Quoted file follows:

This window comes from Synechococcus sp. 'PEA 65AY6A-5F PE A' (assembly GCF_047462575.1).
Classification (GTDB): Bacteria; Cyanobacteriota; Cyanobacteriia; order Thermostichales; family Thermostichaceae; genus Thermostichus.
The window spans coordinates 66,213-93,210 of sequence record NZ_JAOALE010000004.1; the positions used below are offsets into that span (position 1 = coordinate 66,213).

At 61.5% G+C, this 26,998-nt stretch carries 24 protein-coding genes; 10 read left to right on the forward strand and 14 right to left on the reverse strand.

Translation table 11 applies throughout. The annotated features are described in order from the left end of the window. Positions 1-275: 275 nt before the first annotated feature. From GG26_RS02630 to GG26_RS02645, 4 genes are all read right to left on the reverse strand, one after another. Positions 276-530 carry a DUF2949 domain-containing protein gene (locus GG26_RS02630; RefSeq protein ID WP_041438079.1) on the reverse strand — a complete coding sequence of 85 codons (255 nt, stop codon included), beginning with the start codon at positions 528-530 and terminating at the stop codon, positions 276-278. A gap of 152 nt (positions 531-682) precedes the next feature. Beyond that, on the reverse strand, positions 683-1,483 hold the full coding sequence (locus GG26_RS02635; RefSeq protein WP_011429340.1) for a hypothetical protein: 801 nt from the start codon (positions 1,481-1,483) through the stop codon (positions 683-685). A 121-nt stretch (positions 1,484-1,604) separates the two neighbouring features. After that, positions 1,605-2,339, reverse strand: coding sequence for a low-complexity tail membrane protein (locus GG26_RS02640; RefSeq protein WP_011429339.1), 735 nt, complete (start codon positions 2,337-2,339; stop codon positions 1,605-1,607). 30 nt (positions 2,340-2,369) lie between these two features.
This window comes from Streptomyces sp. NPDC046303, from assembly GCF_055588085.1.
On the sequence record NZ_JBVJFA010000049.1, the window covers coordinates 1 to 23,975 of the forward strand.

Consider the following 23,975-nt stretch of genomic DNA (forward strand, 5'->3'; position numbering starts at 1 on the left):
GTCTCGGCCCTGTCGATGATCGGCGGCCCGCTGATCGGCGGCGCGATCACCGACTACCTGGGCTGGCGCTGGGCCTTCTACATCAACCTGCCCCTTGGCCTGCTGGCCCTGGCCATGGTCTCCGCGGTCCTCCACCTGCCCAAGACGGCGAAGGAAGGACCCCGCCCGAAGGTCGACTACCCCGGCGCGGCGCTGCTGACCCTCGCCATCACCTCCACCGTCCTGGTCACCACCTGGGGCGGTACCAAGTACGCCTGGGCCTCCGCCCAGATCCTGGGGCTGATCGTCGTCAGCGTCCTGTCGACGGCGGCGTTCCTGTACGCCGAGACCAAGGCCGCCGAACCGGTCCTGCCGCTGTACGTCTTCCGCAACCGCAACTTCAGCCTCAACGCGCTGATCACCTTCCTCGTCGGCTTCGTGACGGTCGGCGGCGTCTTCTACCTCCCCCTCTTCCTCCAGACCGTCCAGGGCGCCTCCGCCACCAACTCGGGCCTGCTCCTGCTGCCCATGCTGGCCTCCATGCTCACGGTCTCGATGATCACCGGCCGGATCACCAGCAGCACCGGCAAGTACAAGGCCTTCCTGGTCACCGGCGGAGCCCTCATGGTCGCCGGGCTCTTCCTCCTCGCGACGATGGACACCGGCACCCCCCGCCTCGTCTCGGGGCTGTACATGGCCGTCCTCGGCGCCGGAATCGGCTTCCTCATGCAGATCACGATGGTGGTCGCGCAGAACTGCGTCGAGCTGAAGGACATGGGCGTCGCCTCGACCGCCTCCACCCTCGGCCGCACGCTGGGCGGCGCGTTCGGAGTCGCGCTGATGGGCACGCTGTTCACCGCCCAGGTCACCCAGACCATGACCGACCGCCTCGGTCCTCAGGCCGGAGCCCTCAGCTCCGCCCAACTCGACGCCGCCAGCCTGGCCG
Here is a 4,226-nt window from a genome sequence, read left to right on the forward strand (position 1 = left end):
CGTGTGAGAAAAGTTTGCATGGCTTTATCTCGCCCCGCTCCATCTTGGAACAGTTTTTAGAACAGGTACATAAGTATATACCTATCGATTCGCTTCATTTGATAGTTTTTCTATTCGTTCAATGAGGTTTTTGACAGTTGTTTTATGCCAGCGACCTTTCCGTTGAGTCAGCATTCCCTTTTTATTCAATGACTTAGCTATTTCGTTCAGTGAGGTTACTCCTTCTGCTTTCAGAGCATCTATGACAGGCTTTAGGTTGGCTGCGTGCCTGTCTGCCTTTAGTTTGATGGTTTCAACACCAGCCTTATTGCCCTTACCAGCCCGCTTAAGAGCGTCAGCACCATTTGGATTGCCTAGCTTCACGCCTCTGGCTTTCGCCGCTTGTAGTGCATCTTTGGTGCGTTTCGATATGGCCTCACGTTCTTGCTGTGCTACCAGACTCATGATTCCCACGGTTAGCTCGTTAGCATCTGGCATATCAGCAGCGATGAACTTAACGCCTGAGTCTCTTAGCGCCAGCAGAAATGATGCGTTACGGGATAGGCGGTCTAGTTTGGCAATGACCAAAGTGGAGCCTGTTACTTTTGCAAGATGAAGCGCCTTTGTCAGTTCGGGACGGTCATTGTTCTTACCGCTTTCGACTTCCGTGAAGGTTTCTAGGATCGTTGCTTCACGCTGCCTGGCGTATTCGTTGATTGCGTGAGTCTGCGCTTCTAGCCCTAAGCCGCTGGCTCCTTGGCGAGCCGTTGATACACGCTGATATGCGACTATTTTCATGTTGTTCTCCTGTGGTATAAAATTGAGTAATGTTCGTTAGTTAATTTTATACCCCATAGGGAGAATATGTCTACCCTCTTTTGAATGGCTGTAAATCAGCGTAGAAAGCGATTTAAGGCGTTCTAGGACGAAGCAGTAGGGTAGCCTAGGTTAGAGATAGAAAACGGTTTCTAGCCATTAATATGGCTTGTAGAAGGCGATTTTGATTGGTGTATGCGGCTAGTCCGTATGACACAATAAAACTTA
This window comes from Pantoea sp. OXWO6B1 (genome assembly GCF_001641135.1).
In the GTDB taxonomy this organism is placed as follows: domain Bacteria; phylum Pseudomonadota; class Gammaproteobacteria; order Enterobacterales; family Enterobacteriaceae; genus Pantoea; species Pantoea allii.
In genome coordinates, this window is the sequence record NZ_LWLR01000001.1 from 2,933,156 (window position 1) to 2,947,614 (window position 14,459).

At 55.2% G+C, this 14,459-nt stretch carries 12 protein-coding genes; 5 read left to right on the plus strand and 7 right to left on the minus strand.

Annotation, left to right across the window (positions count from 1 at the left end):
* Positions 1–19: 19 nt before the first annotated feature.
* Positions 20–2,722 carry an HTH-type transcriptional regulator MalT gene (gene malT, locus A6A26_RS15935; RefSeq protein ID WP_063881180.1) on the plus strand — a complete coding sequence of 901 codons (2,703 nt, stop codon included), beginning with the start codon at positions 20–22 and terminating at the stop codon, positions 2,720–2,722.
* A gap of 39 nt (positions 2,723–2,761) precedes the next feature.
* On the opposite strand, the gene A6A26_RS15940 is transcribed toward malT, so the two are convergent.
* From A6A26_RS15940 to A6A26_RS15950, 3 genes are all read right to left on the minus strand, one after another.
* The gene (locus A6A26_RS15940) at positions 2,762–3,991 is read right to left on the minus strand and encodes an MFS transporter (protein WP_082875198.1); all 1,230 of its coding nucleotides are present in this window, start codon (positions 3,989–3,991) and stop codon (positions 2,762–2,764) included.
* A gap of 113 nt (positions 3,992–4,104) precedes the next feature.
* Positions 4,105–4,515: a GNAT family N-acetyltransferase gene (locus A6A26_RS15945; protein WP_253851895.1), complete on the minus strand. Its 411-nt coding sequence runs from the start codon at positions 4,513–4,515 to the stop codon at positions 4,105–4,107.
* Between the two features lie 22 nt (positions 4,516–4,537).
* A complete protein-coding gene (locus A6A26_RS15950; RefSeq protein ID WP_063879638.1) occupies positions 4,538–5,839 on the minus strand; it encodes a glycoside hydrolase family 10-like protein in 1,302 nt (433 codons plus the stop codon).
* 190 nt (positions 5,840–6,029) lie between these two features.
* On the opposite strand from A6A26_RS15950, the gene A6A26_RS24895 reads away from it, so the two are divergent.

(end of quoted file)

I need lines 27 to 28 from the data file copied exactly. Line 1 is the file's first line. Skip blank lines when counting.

* 190 nt (positions 5,840–6,029) lie between these two features.
* On the opposite strand from A6A26_RS15950, the gene A6A26_RS24895 reads away from it, so the two are divergent.